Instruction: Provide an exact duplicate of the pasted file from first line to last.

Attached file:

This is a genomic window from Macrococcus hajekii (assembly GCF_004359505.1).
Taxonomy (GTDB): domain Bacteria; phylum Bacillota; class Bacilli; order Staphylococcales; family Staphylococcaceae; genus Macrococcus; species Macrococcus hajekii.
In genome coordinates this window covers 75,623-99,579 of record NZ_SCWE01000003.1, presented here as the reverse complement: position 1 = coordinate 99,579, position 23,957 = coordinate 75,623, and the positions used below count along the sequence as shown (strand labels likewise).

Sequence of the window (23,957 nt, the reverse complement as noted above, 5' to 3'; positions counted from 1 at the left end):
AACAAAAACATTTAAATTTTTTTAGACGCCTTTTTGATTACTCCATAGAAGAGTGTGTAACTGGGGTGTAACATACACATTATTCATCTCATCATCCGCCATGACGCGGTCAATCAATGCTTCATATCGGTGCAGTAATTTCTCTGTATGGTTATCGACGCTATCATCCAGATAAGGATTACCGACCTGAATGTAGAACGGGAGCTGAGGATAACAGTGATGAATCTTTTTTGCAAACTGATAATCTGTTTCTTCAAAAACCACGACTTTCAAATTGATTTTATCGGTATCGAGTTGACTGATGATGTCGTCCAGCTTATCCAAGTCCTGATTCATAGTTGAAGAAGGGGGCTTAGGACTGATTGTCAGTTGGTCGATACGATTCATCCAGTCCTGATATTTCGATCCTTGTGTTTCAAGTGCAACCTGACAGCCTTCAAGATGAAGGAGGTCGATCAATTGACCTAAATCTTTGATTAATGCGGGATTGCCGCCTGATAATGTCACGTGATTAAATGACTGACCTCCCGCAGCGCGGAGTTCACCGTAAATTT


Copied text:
This is a genomic window from Macrococcus hajekii (assembly GCF_004359505.1).
Taxonomy (GTDB): domain Bacteria; phylum Bacillota; class Bacilli; order Staphylococcales; family Staphylococcaceae; genus Macrococcus; species Macrococcus hajekii.
In genome coordinates this window covers 75,623-99,579 of record NZ_SCWE01000003.1, presented here as the reverse complement: position 1 = coordinate 99,579, position 23,957 = coordinate 75,623, and the positions used below count along the sequence as shown (strand labels likewise).

Sequence of the window (23,957 nt, the reverse complement as noted above, 5' to 3'; positions counted from 1 at the left end):
AACAAAAACATTTAAATTTTTTTAGACGCCTTTTTGATTACTCCATAGAAGAGTGTGTAACTGGGGTGTAACATACACATTATTCATCTCATCATCCGCCATGACGCGGTCAATCAATGCTTCATATCGGTGCAGTAATTTCTCTGTATGGTTATCGACGCTATCATCCAGATAAGGATTACCGACCTGAATGTAGAACGGGAGCTGAGGATAACAGTGATGAATCTTTTTTGCAAACTGATAATCTGTTTCTTCAAAAACCACGACTTTCAAATTGATTTTATCGGTATCGAGTTGACTGATGATGTCGTCCAGCTTATCCAAGTCCTGATTCATAGTTGAAGAAGGGGGCTTAGGACTGATTGTCAGTTGGTCGATACGATTCATCCAGTCCTGATATTTCGATCCTTGTGTTTCAAGTGCAACCTGACAGCCTTCAAGATGAAGGAGGTCGATCAATTGACCTAAATCTTTGATTAATGCGGGATTGCCGCCTGATAATGTCACGTGATTAAATGACTGACCTCCCGCAGCGCGGAGTTCACCGTAAATTT